The principal alkaloid in opium and the prototype opiate analgesic and narcotic. Morphine has widespread effects in the central nervous system and on smooth muscle.
Discomfort stemming from muscles, LIGAMENTS, tendons, and bones.
A method of studying a drug or procedure in which both the subjects and investigators are kept unaware of who is actually getting which specific treatment.
Intense or aching pain that occurs along the course or distribution of a peripheral or cranial nerve.
Relief of PAIN, without loss of CONSCIOUSNESS, through ANALGESIC AGENTS administered by the patients. It has been used successfully to control POSTOPERATIVE PAIN, during OBSTETRIC LABOR, after BURNS, and in TERMINAL CARE. The choice of agent, dose, and lockout interval greatly influence effectiveness. The potential for overdose can be minimized by combining small bolus doses with a mandatory interval between successive doses (lockout interval).
Methods of PAIN relief that may be used with or in place of ANALGESICS.
Drugs that block nerve conduction when applied locally to nerve tissue in appropriate concentrations. They act on any part of the nervous system and on every type of nerve fiber. In contact with a nerve trunk, these anesthetics can cause both sensory and motor paralysis in the innervated area. Their action is completely reversible. (From Gilman AG, et. al., Goodman and Gilman's The Pharmacological Basis of Therapeutics, 8th ed) Nearly all local anesthetics act by reducing the tendency of voltage-dependent sodium channels to activate.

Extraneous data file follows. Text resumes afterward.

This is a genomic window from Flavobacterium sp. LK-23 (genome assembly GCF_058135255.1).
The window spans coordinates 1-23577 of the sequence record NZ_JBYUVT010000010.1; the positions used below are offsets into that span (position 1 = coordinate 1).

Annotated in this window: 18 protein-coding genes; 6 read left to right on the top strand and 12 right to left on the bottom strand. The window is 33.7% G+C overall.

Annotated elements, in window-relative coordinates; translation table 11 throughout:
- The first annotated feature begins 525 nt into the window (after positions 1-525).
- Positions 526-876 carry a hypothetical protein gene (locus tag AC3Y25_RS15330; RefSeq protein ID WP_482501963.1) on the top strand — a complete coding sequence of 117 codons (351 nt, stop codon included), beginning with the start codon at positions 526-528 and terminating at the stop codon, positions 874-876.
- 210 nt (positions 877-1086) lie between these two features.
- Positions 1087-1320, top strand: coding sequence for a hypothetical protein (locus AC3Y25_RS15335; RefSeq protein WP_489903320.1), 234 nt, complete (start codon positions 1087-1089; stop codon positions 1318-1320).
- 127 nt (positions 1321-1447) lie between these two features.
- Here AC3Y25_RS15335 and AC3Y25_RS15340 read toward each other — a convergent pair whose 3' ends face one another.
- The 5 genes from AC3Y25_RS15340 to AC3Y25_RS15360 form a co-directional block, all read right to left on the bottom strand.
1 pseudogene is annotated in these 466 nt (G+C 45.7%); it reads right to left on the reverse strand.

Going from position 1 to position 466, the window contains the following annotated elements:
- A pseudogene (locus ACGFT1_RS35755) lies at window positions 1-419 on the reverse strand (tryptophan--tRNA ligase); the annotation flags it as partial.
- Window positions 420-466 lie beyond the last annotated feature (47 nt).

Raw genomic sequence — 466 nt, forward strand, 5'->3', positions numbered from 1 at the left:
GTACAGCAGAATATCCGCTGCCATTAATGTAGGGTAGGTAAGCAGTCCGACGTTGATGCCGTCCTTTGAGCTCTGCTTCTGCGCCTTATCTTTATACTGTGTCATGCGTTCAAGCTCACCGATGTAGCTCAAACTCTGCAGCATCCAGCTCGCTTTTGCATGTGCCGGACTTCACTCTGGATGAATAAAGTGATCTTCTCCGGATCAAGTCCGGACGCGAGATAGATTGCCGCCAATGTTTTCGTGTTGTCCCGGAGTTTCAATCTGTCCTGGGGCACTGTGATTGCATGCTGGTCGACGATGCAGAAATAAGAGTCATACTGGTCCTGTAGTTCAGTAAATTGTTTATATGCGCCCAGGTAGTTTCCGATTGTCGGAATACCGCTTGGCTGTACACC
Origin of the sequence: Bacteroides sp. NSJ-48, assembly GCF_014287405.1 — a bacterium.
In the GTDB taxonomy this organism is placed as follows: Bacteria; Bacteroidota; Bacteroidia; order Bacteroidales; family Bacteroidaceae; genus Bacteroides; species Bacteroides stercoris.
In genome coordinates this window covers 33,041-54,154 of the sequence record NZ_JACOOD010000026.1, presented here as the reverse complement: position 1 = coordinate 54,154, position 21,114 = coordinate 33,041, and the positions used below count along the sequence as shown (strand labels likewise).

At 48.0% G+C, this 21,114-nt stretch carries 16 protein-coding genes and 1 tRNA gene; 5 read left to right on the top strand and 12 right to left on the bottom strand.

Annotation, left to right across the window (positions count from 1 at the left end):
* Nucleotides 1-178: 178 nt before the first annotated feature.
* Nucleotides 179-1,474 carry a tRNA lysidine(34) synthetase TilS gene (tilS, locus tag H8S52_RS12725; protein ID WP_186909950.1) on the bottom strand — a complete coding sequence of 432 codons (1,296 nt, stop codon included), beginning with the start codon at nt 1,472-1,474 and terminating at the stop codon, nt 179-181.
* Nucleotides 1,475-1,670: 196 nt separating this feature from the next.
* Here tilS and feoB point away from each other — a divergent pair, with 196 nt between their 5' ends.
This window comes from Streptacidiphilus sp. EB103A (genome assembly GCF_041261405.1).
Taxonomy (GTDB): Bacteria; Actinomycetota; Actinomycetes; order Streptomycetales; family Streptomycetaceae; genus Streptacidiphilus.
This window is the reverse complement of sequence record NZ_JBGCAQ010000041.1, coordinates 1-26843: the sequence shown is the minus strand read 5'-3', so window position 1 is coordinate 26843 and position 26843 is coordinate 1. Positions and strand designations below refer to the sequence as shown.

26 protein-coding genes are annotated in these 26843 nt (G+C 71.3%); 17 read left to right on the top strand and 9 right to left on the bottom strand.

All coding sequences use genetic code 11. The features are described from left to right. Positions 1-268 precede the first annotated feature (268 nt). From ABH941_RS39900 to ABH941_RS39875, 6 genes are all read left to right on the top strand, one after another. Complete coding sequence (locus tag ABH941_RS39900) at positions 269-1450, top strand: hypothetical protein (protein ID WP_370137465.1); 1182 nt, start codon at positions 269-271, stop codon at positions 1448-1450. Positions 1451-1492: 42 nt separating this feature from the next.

Pain originating from internal organs (VISCERA) associated with autonomic phenomena (PALLOR; SWEATING; NAUSEA; and VOMITING). It often becomes a REFERRED PAIN.
A semisynthetic derivative of CODEINE.
A pyrrolizine carboxylic acid derivative structurally related to INDOMETHACIN. It is an NSAID and is used principally for its analgesic activity. (From Martindale The Extra Pharmacopoeia, 31st ed)
An increased sensation of pain or discomfort produced by mimimally noxious stimuli due to damage to soft tissue containing NOCICEPTORS or injury to a peripheral nerve.
A subclass of analgesic agents that typically do not bind to OPIOID RECEPTORS and are not addictive. Many non-narcotic analgesics are offered as NONPRESCRIPTION DRUGS.
A specific opiate antagonist that has no agonist activity. It is a competitive antagonist at mu, delta, and kappa opioid receptors.
A narcotic used as a pain medication. It appears to be an agonist at kappa opioid receptors and an antagonist or partial agonist at mu opioid receptors.
Dull or sharp aching pain caused by stimulated NOCICEPTORS due to tissue injury, inflammation or diseases. It can be divided into somatic or tissue pain and VISCERAL PAIN.
A widely used local anesthetic agent.
A cytochrome P450 enzyme that catalyzes the hydroxylation of many drugs and environmental chemicals, such as DEBRISOQUINE; ADRENERGIC RECEPTOR ANTAGONISTS; and TRICYCLIC ANTIDEPRESSANTS. This enzyme is deficient in up to 10 percent of the Caucasian population.
The surgical removal of a tooth. (Dorland, 28th ed)
The aftermost permanent tooth on each side in the maxilla and mandible.
Agents inhibiting the effect of narcotics on the central nervous system.